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Governor Jerry Brown previously signed a bill that prohibits California employers from using workers’ immigration status against them in an effort to cheat them out of pay they have earned and/or to otherwise compromise their rights.

CA law penalizes employers who report or threaten to report workers’ immigrant status in an effort to compromise their rights, a Los Angeles employment lawyer explains.

CA law penalizes employers who report or threaten to report workers’ immigrant status in an effort to compromise their rights, a Los Angeles employment lawyer explains.

Providing immigrant workers with new protections, this law specifically made it illegal for California employers to report – or to threaten to report – workers’ immigration status if or when workers have spoken up (or are planning to complain) about:

Earlier this month, Governor Brown signed another law1 that provides immigrants with additional protections from employer retaliation.  This new law targets abuse of E-Verify, a federal program that allows employers to determine if their workers are authorized to work in the United States.  Under this new law, employers can no longer use E-Verify to check the work eligibility status of their existing employees.

The sponsor of the bill, California Assembly member Roger Hernandez, commented that this new law “is an overdue bill to protect immigrants in California.”  As Mr. Hernandez explained, E-Verify should not be used on prospective job applicants and existing workers by “unscrupulous employers.”

The Plight of Immigrant Workers: How Often Their Rights Are Compromised by Employers

One of the main reasons that these laws are so important is that California employers are violating immigrant workers’ rights all-too-often, as some recent studies have reported. In fact, according to a 2013 study conducted by the National Employment Law Project:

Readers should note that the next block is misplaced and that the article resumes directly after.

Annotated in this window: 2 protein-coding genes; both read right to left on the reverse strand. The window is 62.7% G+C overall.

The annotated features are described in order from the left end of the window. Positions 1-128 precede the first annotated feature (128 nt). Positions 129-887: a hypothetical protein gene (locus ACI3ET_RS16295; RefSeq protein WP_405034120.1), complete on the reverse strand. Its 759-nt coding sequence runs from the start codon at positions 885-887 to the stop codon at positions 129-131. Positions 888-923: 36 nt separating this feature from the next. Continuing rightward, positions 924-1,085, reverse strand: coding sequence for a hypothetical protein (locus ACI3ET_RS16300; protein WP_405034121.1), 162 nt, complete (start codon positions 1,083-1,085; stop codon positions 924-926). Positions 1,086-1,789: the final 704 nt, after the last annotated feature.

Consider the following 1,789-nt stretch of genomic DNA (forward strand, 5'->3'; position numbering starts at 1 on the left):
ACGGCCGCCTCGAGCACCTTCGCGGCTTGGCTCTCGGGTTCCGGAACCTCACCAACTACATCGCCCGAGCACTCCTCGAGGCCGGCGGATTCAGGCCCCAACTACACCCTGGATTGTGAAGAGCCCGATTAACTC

• About 10 percent of California workers are undocumented immigrants.
  • Most of these undocumented immigrant workers are employed in low-wage, hard-labor jobs where workplace safety standards are commonly overlooked.
  • Close to 30 percent of those killed in industrial workplace accidents are immigrant workers.
  • More than 3 in every 4 immigrant workers have worked without pay (i.e., worked “off of the clock).
  • About 85 percent of immigrant workers do not (or have not) received overtime pay for the overtime they have worked.

As the study’s authors have noted:

California can create a real, effective, pro-immigrant worker agenda to ensure that workers can speak up about labor abuses, now and in the future. We must learn from worker experiences and the failed policies of the past… Such protections will benefit all workers by raising workplace standards and removing rewards for employers who abuse workers for their own gain.

Impacts of the New Law: Potential Penalties for Employers & Benefits for Workers

According to both of the laws discussed above, employers that use workers’ immigration status as leverage to prevent workers’ from exercising their rights can be fined as much as $10,000 per incident.

For immigrant workers, the hope is that this law will help them enjoy and protect the rights they have as employees working in California, and that they will not be afraid to speak up and hold employers accountable for violating those rights.

Contact a Los Angeles Employment Lawyer at Broslavsky & Weinman, LLP

If your employer has violated your rights or retaliated against you for trying to assert your rights, contact a Los Angeles employment lawyer at Broslavsky & Weinman, LLP for experienced help and superior representation. At Broslavsky & Weinman, our attorneys are committed to protecting our clients’ rights and interests while providing them with the highest quality legal services as we bring their cases to the best possible resolution.

To find out more about your rights and options for proceeding, contact us today to set up a free initial consult with one of our lawyers. Schedule this meeting by calling (310) 575-2550 or by emailing us using the contact form on this page.


1: Signing of AB 622

Additional Resources:

Text of AB 666
Text of AB 622

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